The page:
Interview: The Angry Bairds

Lucy Miller
8 min readJul 7, 2019

We talk to co-founders of theatre company the Angry Bairds, City MA grads Sophie Foster and Nazish Khan, about paedophilia, being thrown out of printing shops, Nabokov, Jeremy Forrest, Jade Goody, “that feminist stage”, Edinburgh Fringe, Lena Dunham, student apathy, twitter anger, Gossip Girl…

Sophie and Naz are the Angry Bairds, and they’re about to hit London’s Vault Festival — a six week celebration of theatre, music and performance, which kicked off underneath the bustle of Waterloo last night.

When we meet Naz is fresh from a minor twitter controversy, involving the Liberal Democrats, an offensive cartoon, and the creator of BBC’s Citizen Khan.

She quickly explains how Maajid Nawaz, prospective Lib Dem candidate for Hampstead and Kilburn, had the previous day tweeted a picture of Prophet Mohammed and Jesus together and that after seeing the angry reaction she had been “itching to tweet something. This morning after wrestling with it I tweeted to somebody that was really abhorrent with it, saying “Taking great offence is not an indication of having great faith.”

After Nawaz and Citizen Khan writer Adil Ray favourite the tweet, she received a message decrying her “Complete and utter liberal response and attempt to silence those that take offence.”

But as Sophie points out she has had no death threats as yet, which is a positive.

Today the Angry Bairds are also busy with preparations for Vault, in which they will be reprising two plays that they debuted at last year’s Edinburgh Fringe. Both are poised to cause controversy, although this is of course not their aim — rather it is to open the debate around sensitive issues that many see as divisive.

Sophie’s Project Lolita, a satire set in 2020, tells the story of 14-year-old Katie and 28-year-old Joe, who meet and form a relationship online in a climate where a zero tolerance approach to child abuse is being enforced. Naz’s play, Pole Factor, explores the limits of ‘blind obsession’, and includes themes of celebrity, media and Islamophobia, focusing on a non-practising Muslim named Coco and a reality TV competition.

Sophie lets me in on the final preparations the set for Project Lolita: “I bought an armchair for £10 last night,” she says. “It’s really hideous… it’s a really garish pattern.”

Naz adds: “It’s the shape. It was part of a three-piece suite originally…”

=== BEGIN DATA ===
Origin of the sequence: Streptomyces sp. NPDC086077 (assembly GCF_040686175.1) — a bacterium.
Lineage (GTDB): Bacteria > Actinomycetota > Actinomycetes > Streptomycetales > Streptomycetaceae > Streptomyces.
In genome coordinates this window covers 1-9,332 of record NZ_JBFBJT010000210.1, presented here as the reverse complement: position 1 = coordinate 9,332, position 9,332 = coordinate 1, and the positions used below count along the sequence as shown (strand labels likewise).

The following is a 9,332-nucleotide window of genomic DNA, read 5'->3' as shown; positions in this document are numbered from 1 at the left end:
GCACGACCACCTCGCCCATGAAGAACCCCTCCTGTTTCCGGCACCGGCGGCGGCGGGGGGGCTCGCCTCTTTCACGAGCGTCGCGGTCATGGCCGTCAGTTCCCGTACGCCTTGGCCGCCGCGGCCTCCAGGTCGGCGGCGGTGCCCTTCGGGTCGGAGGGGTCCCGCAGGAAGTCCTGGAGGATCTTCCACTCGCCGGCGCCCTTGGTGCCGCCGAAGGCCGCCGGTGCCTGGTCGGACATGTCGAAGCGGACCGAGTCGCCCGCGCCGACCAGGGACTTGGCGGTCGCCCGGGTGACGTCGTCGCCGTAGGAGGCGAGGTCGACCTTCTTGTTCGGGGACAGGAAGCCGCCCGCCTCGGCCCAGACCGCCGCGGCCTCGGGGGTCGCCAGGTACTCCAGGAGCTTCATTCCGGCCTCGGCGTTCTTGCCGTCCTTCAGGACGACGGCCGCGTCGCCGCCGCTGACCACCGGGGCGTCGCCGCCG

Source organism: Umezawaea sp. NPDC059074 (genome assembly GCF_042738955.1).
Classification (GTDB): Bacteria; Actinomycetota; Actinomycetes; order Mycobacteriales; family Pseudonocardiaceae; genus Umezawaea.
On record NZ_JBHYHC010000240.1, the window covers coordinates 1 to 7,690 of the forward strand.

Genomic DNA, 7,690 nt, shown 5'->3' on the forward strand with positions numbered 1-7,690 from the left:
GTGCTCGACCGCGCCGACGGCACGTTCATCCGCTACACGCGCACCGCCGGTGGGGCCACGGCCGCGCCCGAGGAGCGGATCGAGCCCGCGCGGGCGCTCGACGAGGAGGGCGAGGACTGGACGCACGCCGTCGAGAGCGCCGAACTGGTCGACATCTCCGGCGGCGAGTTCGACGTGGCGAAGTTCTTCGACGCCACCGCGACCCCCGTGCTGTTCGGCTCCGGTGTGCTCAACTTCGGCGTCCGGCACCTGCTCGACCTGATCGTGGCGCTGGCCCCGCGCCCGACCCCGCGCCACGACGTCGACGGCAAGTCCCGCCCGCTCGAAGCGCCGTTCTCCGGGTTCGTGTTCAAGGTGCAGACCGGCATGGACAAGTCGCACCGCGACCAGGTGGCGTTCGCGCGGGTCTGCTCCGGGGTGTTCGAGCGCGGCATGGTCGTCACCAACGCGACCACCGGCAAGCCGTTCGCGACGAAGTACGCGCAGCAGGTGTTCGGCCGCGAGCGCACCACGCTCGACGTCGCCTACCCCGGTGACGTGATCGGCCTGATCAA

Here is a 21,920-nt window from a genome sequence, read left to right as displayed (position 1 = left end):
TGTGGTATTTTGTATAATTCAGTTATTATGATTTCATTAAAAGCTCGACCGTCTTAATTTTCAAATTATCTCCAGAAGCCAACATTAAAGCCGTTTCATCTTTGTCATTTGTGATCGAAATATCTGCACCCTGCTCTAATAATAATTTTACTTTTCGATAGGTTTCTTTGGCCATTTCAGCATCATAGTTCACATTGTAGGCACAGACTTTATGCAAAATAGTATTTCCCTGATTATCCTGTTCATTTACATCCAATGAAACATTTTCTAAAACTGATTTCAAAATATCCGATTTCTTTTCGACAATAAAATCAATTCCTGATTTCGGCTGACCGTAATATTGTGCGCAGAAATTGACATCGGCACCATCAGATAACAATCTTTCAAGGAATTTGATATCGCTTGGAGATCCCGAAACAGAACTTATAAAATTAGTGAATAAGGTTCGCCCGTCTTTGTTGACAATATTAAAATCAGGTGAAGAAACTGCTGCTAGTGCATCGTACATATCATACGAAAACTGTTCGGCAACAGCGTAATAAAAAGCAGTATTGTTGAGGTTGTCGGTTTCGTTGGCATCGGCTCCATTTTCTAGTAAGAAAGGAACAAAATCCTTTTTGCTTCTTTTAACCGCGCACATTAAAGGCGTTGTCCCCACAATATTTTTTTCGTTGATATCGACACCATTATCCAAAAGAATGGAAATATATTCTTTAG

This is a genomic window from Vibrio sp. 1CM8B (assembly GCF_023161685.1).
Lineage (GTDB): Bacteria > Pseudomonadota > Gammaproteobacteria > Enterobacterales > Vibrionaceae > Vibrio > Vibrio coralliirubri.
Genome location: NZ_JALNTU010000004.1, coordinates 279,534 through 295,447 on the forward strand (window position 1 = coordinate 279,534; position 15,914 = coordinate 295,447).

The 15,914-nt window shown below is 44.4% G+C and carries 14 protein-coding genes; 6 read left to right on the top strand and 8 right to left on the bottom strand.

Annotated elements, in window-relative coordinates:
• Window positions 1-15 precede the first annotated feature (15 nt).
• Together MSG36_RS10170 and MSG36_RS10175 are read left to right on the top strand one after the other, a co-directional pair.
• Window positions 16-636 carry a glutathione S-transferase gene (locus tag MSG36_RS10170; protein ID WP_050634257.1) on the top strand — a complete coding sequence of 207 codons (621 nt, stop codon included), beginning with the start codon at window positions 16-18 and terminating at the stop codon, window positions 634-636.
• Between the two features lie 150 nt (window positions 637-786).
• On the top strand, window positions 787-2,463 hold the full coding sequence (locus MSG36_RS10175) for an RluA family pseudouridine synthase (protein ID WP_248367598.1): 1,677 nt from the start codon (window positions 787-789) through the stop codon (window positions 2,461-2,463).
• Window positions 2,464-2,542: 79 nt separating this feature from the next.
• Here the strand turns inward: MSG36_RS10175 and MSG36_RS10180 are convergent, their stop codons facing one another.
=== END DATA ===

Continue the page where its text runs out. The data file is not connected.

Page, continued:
So, they’ve got the hideous but setting-appropriate sofa — aside from that, are they ready?

There have been changes since the Edinburgh shows, certainly — Naz admits that she used the Fringe as a ‘testing ground’ for what might come next, whilst for Sophie it’s about refining her previous work: “I’ve rewritten a little bit; we’ve both recast,” she says. “We’re a lot more prepared this time I think… my set has changed; I had a really minimal set before. It was literally just a bed and a chair.”

And now, of course, there’s the hideously patterned sofa for London audiences to enjoy.

Last year’s Fringe was the first they had visited as a company, and having been warned to have as low expectations as possible (including being told that an average audience size is a paltry three people), Naz says receiving good reviews was extremely encouraging: “If we’d gone there and had been playing out to empty audiences every night we probably wouldn’t have been encouraged,” she says. “When you get an audience, when people out there are appreciating your work, and are interested… people would come up to me and Sophie to talk about the play.”

It can’t all have been positive, though — considering their plays are about paedophiles and Islamophia…

As it turns out, it was a high street printer in Edinburgh who took the most offence — and threw them out of his shop.

Naz says that, at first, she thought he was joking — until he became quite stern: “We got great reviews, and obviously the next morning you go and print them out,” she says. “He saw my Pole Factor leaflet, and evidently it’s a Muslim girl on a pole… he printed them out and refused to give them to us. He said he couldn’t do it.”

“He said,” Sophie recalls, “I don’t want to help you to promote this play.” He wouldn’t give them to us; he wouldn’t sell them to us… He didn’t even see the play.”

Although, naturally, they did invite him along to make his own mind up. But then, it seems to be those who haven’t seen the plays that have been quickest to take offence. Sophie says: “I’ve got a reactionary response from people who haven’t seen it. People said when we were hanging up flyers, “Why would you write about that? Why would I want to go and see something about that?” But when you actually see it, it’s about a lot more than that.”

Naz says: “If you write anything with any form of passion, somewhere it’s going to upset someone… it’s easy to typecast and say, “Oh, this is about Muslim extremism.” But they are about people and relationships. Mine is more of a satire on what happens when you follow any form of extremity, whether it’s a relationship, or celebrity… Lolita is more about desperation and loneliness online, and the perils that you face when you’re in a bad place.”

Sophie adds: “In that world, you never know who you’re talking to online. Paedophilia is one area that it covers, but it covers a lot of others as well…. I think it’s a controversial subject, but it’s not a controversial play.”

What makes them most angry?